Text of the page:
Each year, Dad moonlighted over the holidays dressing turkeys for Blake’s Turkey Farm.
As a kid, I didn’t know exactly what it meant to dress a turkey, but I was pretty sure it didn’t involve high heels and chiffon. Besides extra bucks, he’d score a huge, fresh gobbler, which my mother would roast. Thoroughly. A cautious yankee, she took no chances with undercooked meat. Steak was the same color all the way through — just this side of charcoal. With pork chops, it was hard to tell flesh from bone until you’d gnawed awhile.
Thanksgiving eve, she’d assemble the stuffing: bits of spongy bread and tossed with onion, celery, apple and poultry seasoning, compressed into the bird fore and aft, then laced tightly with string and skewers lest it try to escape. She’d tent the bird in tinfoil and roast it through the night.
Dinner was always on the table by noon. By 12:30, we would be complaining about having eaten too much and clearing the dishes.
At some point, I became the designated gravy-maker. Don’t know how it happened. Wish it hadn’t. The responsibility was nearly as enormous as the bird. Gravy was the pièce de rèsistance of our Thanksgiving table.
Meat too dry? Pour on the gravy.
Potatoes underdone? Mash in the gravy.
Stuffing overseasoned? Drizzle with the gravy.
Uncle Herb gets lippy? Drizzle him too.
Gravy mattered. The meal couldn’t begin without it, and I couldn’t start the process until the bird was out of the pan and the potatoes out of the big pot to make way. Meanwhile, the family waited: shoulder to shoulder at the table, utensils in hand, poised, hollow-eyed, famished — like a perverse Norman Rockwell painting.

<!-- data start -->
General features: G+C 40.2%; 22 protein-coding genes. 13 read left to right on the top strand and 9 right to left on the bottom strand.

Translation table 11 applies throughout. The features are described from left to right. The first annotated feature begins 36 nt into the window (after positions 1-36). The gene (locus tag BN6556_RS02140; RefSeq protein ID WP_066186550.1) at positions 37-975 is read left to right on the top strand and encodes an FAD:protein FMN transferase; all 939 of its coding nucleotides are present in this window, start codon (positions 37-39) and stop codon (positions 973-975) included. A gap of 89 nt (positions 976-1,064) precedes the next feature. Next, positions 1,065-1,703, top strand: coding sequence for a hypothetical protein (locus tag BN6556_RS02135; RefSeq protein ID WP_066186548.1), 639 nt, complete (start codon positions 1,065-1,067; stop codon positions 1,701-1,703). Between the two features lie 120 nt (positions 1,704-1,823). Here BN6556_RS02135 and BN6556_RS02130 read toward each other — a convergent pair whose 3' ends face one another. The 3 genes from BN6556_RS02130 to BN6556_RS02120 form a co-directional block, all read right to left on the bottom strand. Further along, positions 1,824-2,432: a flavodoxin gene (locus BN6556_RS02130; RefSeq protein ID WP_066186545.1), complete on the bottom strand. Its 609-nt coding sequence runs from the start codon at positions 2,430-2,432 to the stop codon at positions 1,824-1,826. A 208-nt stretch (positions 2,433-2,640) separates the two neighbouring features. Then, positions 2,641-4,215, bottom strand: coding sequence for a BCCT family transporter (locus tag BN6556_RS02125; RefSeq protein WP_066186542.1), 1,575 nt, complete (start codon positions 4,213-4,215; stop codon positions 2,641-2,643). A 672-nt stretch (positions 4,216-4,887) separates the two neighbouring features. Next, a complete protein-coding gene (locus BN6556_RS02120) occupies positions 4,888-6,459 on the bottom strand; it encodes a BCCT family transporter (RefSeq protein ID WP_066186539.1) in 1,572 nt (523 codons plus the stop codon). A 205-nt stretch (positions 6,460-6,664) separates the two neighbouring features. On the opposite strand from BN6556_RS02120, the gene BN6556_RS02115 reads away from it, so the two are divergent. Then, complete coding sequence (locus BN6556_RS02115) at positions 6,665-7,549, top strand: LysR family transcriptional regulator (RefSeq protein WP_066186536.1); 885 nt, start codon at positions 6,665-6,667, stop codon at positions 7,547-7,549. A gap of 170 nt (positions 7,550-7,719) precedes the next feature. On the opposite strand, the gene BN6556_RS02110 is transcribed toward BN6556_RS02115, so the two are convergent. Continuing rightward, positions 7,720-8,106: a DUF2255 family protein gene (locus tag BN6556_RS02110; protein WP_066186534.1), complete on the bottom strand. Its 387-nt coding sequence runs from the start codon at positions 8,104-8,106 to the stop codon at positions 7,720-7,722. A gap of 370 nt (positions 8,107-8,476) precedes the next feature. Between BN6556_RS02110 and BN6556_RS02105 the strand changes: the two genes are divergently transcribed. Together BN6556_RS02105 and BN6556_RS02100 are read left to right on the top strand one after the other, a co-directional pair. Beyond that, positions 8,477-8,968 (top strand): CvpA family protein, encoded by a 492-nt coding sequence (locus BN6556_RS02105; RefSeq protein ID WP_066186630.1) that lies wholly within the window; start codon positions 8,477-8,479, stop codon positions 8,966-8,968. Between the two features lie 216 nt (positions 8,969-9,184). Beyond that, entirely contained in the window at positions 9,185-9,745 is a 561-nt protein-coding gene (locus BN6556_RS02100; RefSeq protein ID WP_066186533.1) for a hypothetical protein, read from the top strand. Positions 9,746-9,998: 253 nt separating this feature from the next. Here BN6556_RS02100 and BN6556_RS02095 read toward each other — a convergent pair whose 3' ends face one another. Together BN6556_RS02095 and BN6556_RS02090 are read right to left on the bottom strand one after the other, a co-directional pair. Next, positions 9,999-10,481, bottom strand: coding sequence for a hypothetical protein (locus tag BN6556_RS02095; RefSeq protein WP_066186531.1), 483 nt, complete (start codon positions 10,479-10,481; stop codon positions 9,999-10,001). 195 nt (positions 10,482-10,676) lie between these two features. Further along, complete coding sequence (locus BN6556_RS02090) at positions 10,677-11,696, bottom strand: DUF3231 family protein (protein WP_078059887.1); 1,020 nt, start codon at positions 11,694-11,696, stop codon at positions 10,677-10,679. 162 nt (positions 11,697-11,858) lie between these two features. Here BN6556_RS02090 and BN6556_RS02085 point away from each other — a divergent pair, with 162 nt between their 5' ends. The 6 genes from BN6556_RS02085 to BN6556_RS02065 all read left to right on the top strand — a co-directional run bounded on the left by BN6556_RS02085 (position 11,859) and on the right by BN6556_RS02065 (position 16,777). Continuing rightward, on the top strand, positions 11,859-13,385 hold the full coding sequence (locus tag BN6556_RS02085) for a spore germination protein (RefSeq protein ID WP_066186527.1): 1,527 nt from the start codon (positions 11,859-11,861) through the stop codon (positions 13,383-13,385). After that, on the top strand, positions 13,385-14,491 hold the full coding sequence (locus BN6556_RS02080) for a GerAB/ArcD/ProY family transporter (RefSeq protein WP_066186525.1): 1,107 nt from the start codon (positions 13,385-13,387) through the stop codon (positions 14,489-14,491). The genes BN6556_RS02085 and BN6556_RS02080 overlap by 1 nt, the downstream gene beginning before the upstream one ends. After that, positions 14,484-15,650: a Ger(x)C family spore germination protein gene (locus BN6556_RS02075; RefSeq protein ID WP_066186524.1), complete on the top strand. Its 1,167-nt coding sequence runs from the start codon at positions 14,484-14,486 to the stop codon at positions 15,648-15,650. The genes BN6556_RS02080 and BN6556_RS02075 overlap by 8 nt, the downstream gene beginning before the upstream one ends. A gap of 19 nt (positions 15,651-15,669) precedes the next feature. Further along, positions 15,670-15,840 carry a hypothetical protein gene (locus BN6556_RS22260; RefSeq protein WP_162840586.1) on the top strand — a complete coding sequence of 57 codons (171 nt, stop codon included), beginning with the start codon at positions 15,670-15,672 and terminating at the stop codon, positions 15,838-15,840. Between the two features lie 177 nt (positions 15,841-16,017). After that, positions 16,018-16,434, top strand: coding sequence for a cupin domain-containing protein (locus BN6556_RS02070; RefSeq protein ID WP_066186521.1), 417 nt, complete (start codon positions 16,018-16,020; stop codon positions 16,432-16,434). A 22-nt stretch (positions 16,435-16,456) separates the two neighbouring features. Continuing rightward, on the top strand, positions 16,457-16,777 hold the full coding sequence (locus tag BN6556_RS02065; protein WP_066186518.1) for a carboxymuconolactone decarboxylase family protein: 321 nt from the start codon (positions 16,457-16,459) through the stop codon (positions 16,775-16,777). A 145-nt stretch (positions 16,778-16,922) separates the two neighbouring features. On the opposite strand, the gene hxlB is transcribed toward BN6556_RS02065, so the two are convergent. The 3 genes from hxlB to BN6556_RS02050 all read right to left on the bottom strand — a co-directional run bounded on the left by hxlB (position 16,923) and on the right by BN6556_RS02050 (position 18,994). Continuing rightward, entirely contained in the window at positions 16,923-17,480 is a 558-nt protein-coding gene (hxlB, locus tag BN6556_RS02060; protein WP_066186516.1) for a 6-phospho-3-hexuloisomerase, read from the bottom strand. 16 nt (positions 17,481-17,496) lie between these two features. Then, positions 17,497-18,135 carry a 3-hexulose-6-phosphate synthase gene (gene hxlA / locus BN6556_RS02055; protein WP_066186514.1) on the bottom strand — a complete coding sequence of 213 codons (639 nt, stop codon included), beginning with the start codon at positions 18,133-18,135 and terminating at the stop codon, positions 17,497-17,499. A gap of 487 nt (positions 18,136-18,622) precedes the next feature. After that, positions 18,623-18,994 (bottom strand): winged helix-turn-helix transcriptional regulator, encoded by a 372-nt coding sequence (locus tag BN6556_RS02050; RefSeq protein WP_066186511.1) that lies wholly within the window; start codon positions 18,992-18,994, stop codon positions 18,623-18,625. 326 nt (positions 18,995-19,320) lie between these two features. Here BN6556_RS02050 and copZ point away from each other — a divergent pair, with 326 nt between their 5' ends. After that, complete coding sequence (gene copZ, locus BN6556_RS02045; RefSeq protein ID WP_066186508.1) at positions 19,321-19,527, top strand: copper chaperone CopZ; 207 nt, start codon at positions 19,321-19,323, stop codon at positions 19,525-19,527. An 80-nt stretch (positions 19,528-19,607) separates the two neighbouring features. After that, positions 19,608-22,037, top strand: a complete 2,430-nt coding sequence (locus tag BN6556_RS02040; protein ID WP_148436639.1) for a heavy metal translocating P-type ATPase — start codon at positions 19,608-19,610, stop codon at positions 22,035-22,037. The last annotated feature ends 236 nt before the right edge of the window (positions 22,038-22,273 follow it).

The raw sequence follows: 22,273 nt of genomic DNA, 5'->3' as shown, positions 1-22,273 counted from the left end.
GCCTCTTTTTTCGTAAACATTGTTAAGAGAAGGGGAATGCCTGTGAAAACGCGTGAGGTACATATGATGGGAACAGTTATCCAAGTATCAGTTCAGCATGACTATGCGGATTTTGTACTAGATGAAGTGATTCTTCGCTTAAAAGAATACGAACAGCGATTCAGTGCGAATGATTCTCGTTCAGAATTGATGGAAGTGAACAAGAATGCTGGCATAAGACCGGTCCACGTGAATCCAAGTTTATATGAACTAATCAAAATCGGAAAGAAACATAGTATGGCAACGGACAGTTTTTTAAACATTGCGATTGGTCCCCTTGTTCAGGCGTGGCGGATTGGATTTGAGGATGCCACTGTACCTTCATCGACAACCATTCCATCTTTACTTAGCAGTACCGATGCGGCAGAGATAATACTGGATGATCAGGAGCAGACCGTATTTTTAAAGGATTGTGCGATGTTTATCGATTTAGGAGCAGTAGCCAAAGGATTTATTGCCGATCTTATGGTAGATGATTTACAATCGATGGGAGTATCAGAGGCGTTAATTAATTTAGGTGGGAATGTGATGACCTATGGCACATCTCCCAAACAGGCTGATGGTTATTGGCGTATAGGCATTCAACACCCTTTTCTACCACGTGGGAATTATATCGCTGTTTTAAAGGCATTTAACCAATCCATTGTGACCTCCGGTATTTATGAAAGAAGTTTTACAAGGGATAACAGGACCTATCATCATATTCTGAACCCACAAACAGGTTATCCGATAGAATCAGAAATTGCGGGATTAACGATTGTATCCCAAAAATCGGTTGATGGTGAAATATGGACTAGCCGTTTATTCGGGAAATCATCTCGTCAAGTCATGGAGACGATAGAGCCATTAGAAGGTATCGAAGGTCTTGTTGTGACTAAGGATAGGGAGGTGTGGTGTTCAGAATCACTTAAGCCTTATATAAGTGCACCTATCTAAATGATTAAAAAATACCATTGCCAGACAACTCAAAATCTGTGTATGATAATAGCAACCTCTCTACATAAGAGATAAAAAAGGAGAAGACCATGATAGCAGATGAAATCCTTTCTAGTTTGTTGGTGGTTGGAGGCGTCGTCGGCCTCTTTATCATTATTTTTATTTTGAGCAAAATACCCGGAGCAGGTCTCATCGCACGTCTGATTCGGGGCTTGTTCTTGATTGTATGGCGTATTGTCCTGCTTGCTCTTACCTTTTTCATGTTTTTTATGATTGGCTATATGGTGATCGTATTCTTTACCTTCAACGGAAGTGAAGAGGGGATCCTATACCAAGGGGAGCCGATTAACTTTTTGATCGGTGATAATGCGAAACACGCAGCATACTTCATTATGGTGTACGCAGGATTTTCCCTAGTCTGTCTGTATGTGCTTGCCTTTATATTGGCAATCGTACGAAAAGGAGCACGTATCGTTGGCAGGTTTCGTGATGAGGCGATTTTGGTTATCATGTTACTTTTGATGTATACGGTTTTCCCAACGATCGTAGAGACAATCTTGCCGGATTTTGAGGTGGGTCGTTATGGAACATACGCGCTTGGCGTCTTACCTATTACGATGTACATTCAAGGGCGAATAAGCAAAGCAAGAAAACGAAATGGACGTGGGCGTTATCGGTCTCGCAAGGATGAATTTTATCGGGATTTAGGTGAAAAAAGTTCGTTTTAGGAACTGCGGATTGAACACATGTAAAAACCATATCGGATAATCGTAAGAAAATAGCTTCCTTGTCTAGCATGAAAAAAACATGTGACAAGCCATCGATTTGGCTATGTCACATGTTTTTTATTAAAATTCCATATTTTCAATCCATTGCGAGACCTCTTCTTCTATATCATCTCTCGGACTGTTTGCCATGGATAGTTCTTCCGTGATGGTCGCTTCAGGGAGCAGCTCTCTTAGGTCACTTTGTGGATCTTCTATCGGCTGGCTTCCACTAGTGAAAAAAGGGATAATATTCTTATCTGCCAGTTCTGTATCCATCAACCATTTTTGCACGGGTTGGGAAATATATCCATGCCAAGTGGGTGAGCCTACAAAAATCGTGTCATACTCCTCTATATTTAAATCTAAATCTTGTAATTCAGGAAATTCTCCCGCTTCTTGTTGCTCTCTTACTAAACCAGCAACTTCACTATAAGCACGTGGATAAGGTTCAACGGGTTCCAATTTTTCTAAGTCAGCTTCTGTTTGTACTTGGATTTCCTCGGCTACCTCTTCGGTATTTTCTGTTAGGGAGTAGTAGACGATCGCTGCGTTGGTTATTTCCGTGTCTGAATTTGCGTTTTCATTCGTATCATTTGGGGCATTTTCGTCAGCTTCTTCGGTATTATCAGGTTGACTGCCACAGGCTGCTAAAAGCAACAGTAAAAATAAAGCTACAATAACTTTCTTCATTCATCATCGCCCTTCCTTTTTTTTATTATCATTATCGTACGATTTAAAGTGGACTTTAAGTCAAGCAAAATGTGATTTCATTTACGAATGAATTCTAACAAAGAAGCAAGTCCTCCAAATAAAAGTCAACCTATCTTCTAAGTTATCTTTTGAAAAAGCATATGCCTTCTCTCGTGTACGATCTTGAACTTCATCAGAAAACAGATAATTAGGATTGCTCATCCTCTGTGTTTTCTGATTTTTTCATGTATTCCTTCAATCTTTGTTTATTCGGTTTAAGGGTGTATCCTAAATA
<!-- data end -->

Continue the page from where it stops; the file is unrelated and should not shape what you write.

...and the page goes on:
I’d scrape the browned bits and dilute the drippings with water before transferring them to the aforementioned big pot, then skim the visible fat. Cornstarch whisked with water in a bowl and combined — not-too-fast — with the broth, stirred constantly as it comes — not-too-fast — to a brief rolling boil. Last step: into the gravy boats, one for each end of the table.
Dinner’s ready; tuck in!
Sounds simple enough, I know. But gravy can be tricky. Too much water and it’s flavorless. Too little cornstarch and it’s runny. Too much cornstarch added too fast into drippings inadequately stirred and boiled just a little too too long … disaster.
Flashback to 1969, thereabouts:
“Gravy’s ready!” I declare to the hungry horde. A grumbling of approval. Turkey, peas, onions, stuffing, potatoes and cranberry sauce are passed hand to hand. Uncle Herb says, “I need a pea.” Someone places one pea on his plate. The gravy comes around last. Aunt Barbara lifts a boat for a healthy pour. But it doesn’t. Pour, that is.
Undeterred, she spoons a substantial, congealed mound onto her potatoes where it sits like a beige bowler hat.
The table falls silent.
Barbara pokes the hat with her butter knife. It shimmies, much like the adjacent cranberry sauce. “It’s fine,” she says, because she is a kind soul.
But it wasn’t fine. Instead of a rich, brown gravy that pulled the whole meal together with its savory deliciousness, I’d created an abomination.
The following Thanksgiving, I thought for sure someone else would be recruited to make the gravy and I’d be demoted to opener-of-the-pickle-jar or napkin-folder. No such luck. Nothing at all was said about the previous year’s debacle. Nobody — and I mean nobody — stepped up. Once the gravy-maker, I learned, always the gravy- maker. No matter what. Like the Supreme Court, it’s a lifetime appointment.